Who is at fault in a car accident?

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In a nutshell...
  • Some states require drivers to carry personal injury protection to provide medical coverage
  • Insurance companies will determine the driver’s percentage level of involvement based on the state’s laws around contributory or comparative negligence
  • If an accident was not your fault, it should not have any effect on your insurance premiums

Car accidents are never fun, and a serious crash can change someone’s life forever. In terms of car insurance, if a driver is not at fault in an accident, his insurance premiums generally stay the same.

Drivers who are at fault, however, will be paying a lot more for insurance in the future.

It is important for drivers to understand what “at-fault” really means so they are prepared if they have the misfortune to be involved in an accident in the future.

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Defining At Fault

When involved in an auto accident, the person who is determined to be “at-fault” is the one whose driving negligence caused or contributed to the accident.

This person’s insurance company will compensate others involved in the accident for injuries and damages.

Being at-fault in a car accident may also result in traffic school or points on a driver’s record.

Depending upon the circumstances, especially if alcohol was involved, a person may also need to carry an SR-22 certificate and high-risk insurance for three years afterward.

Who is really at fault?

The parties involved in an accident may disagree about who is at fault, and it may not be clear depending on the type of accident and the details leading up to it.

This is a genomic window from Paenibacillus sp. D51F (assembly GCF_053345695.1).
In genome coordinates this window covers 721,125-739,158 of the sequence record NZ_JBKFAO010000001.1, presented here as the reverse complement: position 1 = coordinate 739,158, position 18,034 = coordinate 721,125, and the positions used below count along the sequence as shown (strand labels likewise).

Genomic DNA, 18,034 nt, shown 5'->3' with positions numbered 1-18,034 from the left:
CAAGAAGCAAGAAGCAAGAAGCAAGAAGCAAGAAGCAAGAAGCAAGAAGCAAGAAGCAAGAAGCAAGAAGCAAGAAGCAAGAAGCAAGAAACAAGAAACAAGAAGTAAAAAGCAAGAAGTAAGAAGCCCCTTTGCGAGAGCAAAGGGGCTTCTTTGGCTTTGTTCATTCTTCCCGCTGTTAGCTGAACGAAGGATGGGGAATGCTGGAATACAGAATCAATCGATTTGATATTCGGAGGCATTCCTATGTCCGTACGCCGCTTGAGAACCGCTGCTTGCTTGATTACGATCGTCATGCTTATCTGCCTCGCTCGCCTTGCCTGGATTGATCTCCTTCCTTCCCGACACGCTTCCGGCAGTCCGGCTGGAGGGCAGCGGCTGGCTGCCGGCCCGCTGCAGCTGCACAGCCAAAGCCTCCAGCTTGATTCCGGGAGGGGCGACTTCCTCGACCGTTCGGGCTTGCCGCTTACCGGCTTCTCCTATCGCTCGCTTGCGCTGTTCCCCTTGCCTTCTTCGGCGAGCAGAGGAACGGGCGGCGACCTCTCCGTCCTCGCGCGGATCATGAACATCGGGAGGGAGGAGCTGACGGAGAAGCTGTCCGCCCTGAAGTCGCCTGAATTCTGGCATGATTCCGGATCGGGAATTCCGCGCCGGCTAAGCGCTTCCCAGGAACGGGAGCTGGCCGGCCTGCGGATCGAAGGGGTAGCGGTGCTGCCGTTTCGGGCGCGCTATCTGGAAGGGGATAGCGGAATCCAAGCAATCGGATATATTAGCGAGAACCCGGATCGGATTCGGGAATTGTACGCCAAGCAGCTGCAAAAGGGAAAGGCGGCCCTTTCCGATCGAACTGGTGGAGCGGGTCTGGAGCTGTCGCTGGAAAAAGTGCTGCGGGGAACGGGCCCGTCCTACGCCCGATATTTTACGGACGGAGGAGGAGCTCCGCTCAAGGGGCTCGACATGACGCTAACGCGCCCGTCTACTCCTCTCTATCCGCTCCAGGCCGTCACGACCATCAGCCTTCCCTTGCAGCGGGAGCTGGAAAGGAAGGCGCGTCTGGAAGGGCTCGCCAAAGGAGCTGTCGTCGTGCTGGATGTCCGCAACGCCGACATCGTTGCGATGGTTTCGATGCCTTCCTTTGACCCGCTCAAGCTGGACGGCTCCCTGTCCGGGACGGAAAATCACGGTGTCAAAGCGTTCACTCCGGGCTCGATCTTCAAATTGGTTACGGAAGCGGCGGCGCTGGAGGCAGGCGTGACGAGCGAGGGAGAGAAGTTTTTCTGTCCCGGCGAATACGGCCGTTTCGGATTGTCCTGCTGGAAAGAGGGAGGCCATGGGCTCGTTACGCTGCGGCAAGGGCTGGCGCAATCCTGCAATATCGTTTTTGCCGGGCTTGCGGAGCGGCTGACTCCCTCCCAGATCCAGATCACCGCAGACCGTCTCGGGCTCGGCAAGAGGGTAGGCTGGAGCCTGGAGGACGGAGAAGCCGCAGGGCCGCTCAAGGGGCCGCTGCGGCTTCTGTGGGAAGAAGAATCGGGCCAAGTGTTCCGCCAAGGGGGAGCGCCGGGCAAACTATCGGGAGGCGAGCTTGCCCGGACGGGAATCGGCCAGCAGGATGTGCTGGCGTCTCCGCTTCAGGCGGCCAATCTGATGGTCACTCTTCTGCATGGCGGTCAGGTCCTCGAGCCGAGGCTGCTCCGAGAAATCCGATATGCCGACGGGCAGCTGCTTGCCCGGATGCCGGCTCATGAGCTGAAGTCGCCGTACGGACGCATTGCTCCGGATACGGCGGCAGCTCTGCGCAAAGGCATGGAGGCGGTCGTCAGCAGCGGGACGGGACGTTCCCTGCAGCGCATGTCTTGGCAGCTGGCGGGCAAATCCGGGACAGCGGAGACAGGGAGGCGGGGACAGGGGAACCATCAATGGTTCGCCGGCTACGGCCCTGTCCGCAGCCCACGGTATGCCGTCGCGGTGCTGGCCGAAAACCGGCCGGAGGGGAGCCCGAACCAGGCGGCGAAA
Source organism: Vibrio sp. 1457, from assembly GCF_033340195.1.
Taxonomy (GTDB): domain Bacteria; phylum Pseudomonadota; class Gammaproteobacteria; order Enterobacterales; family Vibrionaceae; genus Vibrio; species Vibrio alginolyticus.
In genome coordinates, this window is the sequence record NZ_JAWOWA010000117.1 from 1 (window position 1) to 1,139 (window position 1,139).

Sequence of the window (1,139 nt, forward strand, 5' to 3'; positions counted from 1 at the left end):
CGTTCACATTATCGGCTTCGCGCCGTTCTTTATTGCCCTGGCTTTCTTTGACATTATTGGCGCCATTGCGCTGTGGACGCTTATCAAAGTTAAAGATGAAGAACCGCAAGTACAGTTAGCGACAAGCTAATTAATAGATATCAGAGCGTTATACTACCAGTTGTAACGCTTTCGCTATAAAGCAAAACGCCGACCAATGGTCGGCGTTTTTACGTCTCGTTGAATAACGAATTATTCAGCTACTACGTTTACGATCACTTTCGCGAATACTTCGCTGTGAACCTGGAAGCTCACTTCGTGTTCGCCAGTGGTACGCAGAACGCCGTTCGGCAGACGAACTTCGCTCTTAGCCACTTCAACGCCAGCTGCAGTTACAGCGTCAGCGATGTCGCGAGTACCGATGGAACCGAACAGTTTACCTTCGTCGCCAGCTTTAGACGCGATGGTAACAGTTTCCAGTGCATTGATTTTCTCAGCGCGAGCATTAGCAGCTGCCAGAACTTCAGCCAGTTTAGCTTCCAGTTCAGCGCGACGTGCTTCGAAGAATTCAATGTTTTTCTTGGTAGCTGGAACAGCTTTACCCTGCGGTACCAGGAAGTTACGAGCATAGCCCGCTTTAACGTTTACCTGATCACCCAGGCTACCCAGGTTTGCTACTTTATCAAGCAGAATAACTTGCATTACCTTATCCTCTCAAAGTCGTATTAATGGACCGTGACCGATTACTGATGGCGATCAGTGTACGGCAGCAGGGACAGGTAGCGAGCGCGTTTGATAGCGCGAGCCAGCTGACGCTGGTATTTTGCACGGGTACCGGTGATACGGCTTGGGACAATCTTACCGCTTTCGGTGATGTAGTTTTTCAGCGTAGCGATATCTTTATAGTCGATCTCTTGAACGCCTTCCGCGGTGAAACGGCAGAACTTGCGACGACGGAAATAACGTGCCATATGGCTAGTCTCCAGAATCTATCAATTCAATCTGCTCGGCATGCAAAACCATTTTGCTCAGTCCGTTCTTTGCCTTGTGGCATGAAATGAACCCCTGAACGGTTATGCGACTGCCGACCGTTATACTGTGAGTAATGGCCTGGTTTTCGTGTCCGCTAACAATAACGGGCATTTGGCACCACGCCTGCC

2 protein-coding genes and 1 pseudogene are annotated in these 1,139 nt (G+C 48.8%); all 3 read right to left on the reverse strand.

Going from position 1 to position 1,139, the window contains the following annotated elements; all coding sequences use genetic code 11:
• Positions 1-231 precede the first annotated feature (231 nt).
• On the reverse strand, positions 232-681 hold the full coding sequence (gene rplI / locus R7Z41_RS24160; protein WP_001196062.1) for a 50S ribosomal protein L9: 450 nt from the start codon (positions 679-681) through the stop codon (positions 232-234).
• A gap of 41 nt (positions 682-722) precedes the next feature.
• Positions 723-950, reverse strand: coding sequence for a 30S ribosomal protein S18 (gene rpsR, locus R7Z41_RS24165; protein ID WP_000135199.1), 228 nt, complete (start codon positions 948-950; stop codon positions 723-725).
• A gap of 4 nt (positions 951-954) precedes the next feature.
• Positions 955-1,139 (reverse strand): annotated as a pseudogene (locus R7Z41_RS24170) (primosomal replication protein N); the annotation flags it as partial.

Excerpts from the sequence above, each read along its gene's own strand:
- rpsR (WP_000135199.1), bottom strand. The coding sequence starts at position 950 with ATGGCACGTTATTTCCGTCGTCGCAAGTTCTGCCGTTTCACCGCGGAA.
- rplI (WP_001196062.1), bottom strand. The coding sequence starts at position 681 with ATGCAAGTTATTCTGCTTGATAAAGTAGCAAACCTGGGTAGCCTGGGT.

Insurance companies may also disagree, and some states require fault to be distributed proportionately between the parties involved in the accident.

Each state has its own comparative fault laws, with three variations: pure, 51 percent or 50 percent comparative fault.

For example, with 50 percent proportional comparative fault, when an injured person is more than 50 percent at fault in a car accident he is not entitled to any compensation for damages.

A pure comparative fault example would be if an injured driver were partially responsible for causing the accident that injured them.

What is no-fault insurance?

No-fault insurance is designed to cover both parties to an accident, regardless of who caused it. In theory, no-fault insurance costs less and results in fewer court cases.

There are some drawbacks –no-fault insurance does not compensate accident victims for any pain or suffering, and the policy has limits on other financial damages.

In practice, states that have no-fault insurance have found premiums are about 25 percent higher than states that require traditional liability coverage.

No money is saved on litigation either since drivers just sue the insurance companies instead of suing the other parties in the accident.

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What is the typical insurance coverage?